Corded Drills | DIY Tools | Power Drills

7 of the Best Makita Corded Drills and Drill Sets

On this page, you’ll find a list of 7 of the best Makita corded drills and drill sets currently for sale on Amazon. The list is regularly and automatically updated with the items displayed in order of popularity, starting with the No1 bestseller.

Bestseller No. 1
Makita HR2630 26 mm 3 Mode SDS Plus Rotary Hammer Drill
  • 2.4 joules impact energy. Drilling vibration into metal is 2.5 meter per second square
  • Modified operation-mode change lever enables switch from rotation to hammering mode and vice-versa without rotating the chuck
  • Three mode operation: Rotation only/rotation with hammering/hammering only
SaleBestseller No. 2
Makita 6413/2 10mm Rotary Drill
  • High speed, Ideal for engineering applications
  • Comfortable soft grip
  • Superb tool balance for one-handed operation
Bestseller No. 3
Makita HP1640 13 mm 240 V Percussion Drill
  • Forward/reverse rotation
  • Variable speed control by trigger
  • Double insulation
Bestseller No. 4
Makita HR2630 110 V SDS Plus 3-Mode Rotary Hammer Drill in a...
  • Three mode operation: Rotation only /rotation with hammering /hammering only
  • Forward/reverse rotation
  • One touch sliding chuck for easy bit installation and removal
Bestseller No. 5
Makita HP1641 240 V Percussion Drill with Keyless Chuck
  • Depth gauge for increased drilling consistency
  • In-line positive grip design maximises power thrust
  • Recessed lock-on button for continuous use
Bestseller No. 6
Makita HP1640 110 V 13 mm Percussion Drill
  • Forward/reverse rotation
  • Variable speed control by trigger
  • Double insulation
Bestseller No. 7
Makita DHR171Z 18V Li-ion LXT Brushless Rotary Hammer, 480...
  • Brushless motor
  • One touch sliding chuck
  • 2 mode operation; rotary only and rotary hammer

How to choose the best type of drill for you

Are you confused by the various types of drill on the market? In this short drill buying guide, we’ll dig a little deeper into your choices. You’ll also find some helpful tips and advice on how to choose the best drill for you.

How will you use your drill?

Knowing how you’ll use your drill helps focus your options.

For light DIY jobs around the house, such as hanging pictures, putting up shelves and building flatpack furniture, a drill driver is best. They’re used for drilling into different kinds of material such as wood and metal and for driving screws. They’re so much easier to use compared to traditional, manual screwdrivers, and they get the job done quicker!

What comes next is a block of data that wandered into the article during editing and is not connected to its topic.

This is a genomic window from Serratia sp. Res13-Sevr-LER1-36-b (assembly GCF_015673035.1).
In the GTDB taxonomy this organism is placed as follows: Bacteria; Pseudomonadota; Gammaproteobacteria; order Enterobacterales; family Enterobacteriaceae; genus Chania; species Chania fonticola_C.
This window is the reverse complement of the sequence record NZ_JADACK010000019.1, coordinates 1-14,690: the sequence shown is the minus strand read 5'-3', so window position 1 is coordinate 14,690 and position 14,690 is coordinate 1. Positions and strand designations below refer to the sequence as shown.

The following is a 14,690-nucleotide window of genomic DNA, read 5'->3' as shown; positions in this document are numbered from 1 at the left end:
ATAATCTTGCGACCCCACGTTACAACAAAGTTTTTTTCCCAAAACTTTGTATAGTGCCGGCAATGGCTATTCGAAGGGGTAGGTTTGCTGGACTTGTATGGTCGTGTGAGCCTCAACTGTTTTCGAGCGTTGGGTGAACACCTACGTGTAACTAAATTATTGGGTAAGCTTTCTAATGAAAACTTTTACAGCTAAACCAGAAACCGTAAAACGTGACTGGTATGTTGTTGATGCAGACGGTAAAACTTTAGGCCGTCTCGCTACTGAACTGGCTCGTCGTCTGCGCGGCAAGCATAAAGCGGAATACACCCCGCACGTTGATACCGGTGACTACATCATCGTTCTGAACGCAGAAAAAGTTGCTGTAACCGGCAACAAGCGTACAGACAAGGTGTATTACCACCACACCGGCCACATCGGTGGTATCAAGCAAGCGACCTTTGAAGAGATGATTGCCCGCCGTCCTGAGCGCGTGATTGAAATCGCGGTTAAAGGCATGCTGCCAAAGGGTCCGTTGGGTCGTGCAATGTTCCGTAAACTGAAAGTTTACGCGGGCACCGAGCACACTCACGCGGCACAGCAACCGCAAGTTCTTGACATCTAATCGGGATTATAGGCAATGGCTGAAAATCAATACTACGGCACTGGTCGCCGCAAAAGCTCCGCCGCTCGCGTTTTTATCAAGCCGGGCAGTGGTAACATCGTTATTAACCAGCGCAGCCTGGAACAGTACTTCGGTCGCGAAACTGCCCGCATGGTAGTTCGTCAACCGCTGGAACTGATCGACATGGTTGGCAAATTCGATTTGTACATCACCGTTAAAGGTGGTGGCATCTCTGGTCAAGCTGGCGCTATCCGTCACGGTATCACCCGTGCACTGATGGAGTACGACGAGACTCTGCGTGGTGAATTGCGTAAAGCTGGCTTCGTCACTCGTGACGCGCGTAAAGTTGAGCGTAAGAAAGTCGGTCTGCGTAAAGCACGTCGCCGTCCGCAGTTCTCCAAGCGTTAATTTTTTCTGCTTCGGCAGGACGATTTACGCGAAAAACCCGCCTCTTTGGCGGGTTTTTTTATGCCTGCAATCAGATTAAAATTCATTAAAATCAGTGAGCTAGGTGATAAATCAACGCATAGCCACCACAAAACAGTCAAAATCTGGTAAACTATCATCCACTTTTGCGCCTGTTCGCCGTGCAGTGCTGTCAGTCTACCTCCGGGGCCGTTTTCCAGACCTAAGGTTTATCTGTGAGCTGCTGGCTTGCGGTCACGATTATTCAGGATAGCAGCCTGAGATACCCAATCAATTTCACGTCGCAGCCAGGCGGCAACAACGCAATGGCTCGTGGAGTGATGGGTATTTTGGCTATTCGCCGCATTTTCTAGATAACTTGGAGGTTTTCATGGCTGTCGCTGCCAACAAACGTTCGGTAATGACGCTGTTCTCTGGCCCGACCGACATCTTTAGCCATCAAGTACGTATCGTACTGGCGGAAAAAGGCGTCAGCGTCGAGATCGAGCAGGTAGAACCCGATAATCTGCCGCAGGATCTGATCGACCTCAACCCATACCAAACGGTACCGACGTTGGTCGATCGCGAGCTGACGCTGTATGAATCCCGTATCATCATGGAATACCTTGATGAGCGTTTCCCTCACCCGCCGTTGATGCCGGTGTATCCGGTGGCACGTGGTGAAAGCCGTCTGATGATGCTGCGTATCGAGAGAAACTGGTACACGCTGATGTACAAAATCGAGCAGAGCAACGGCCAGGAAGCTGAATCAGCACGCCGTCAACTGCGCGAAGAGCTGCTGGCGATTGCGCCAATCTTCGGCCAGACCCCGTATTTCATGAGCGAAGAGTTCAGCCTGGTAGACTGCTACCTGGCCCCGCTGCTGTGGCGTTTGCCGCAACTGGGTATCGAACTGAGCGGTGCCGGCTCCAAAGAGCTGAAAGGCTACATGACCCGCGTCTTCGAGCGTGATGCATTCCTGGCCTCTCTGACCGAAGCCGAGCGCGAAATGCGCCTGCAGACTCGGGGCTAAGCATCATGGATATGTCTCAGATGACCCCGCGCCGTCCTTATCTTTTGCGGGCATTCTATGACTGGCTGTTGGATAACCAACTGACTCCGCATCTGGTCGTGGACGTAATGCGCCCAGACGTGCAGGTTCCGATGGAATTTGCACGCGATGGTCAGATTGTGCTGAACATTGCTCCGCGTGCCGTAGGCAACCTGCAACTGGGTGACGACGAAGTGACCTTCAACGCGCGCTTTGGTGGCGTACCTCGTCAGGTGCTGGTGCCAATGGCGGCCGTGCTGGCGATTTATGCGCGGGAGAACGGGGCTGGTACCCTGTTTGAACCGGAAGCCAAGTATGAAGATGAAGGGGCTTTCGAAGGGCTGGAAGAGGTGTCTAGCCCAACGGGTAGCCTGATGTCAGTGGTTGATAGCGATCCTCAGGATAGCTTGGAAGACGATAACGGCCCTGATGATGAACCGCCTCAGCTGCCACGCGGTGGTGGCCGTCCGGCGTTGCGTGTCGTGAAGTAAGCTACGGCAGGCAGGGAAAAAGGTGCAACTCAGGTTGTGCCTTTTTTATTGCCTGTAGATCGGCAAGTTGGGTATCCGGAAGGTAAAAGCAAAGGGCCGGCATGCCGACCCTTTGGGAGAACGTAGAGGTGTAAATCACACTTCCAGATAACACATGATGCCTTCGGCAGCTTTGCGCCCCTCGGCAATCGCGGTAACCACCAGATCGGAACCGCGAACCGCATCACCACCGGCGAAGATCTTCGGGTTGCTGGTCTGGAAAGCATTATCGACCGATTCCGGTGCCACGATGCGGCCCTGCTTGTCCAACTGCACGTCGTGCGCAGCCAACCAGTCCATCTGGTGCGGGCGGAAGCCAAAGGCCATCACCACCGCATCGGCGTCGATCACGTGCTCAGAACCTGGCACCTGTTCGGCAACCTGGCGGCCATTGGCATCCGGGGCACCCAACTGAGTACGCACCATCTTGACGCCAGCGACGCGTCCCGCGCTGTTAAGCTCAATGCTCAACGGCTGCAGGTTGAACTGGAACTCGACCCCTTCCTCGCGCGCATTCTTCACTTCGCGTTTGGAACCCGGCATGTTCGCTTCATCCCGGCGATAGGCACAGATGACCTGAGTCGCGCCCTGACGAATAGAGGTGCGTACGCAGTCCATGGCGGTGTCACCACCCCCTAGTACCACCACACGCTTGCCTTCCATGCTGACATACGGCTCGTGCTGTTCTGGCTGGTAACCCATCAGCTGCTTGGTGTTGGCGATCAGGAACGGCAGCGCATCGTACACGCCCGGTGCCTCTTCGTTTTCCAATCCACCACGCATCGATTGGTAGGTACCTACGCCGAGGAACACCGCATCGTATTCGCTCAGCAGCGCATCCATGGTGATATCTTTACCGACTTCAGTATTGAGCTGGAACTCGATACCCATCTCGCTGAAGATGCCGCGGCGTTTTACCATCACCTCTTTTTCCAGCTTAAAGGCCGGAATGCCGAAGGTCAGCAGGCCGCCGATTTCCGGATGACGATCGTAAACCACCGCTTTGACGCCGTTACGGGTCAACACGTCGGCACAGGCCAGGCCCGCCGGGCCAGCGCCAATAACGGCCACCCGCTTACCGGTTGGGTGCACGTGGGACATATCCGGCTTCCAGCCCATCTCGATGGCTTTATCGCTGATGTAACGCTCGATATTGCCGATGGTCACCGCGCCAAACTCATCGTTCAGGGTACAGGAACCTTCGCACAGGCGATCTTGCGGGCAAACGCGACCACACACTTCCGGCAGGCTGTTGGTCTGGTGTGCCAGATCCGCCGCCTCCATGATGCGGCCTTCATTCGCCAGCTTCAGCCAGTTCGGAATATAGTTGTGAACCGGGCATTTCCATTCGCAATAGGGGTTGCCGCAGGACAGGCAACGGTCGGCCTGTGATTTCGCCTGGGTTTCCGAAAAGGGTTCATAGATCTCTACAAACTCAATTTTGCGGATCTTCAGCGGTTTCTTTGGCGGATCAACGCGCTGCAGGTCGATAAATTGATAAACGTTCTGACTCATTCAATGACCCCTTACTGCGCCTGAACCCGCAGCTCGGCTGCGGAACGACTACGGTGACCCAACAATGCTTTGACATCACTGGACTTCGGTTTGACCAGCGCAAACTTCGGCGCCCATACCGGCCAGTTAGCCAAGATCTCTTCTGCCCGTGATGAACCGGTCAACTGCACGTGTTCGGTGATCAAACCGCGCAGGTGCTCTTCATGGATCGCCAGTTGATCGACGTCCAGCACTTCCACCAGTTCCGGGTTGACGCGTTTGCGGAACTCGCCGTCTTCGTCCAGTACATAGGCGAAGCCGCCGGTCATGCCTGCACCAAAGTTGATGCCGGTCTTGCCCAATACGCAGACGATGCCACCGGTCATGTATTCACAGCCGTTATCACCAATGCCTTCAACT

For drilling into concrete or brickwork, you’ll need a combi drill with hammer function or a hammer drill. A drill driver doesn’t have the power to handle this type of DIY work.

That’s just a quick overview. Keep reading. We’re about to go into more detail.

4 types of electric power drill currently on the market

An electric power drill typically falls into one of the following categories:

  • Combi drill
  • Drill driver
  • Impact driver
  • Hammer drill

Combi drills

A combi (combination) drill is a great all-rounder. You use it for drilling into wood or metal and for driving screws. And when you switch to the hammer action, you can use it for drilling into concrete and masonry.

Whatever material you’re drilling into, always make sure you’re using the correct drill bit.

Pros of combi drills

  • A versatile machine with the ability to drill into wood, metal, masonry and concrete
  • Can be used as a standard drill, hammer drill or impact driver
  • A wide range of choices with prices to fit every pocket

Cons of combi drills

  • Usually more expensive than drill drivers and impact drivers
  • Lower torque and speed compared to impact drivers when driving screws
  • Heavier and bulkier than other types of drill

Drill drivers

Drill drivers don’t have the power or versatility of the combi drill. They’re a good choice for drilling into wood and metal and for driving screws. But they don’t have the power to tackle concrete or brickwork.

For drilling into brick walls or concrete posts, the drill driver is the wrong choice. For light DIY jobs around the home, it’s at the top of the list.

Pros of drill drivers

  • Typically cheaper than combi drills
  • Use on metal and wood
  • Doubles up as a powerful and efficient screwdriver

Cons of drill drivers

  • Not suitable for heavy work such as drilling into masonry
  • Not as strong as a combi drill

Impact drivers

Impact drivers add a bit of clout when needed. They’re high torque machines designed to do one job only – drive screws. Which they do faster and easier than any machine currently on the market.

With that said, you can use them for drilling but you’ll need a set of hex shank drill bits to match the chuck of the typical impact driver.

Pros of impact drivers

  • Ideal for high torque applications
  • Awesome screwdriver
  • Compact design so they can get into tight spaces

Cons of impact drivers

  • Not suitable for drilling masonry
  • Not as versatile as combi drills or drill drivers

Hammer drills

Hammer drills are used for drilling into brickwork, stone and concrete. They use a hammering action to provide rapid and powerful blows to the material’s surface. With the proper machine and correct masonry bit, you’ll drill a hole in no time.

Pros of hammer drills

  • Perfect for drilling into brickwork, stone and concrete
  • Strong

Cons of hammer drills

  • Not designed to be used on wood or metal
  • Not as versatile as a combi drill or drill driver
  • Bulkier and heavier than other types of drill

Which is the right power drill for you?

When you’re buying a drill, always shop around for bargains. There are plenty to be had if you’re in the right place at the right time. Choose a machine that matches the kind of DIY work you do, and always spend as much as you can afford at the time.

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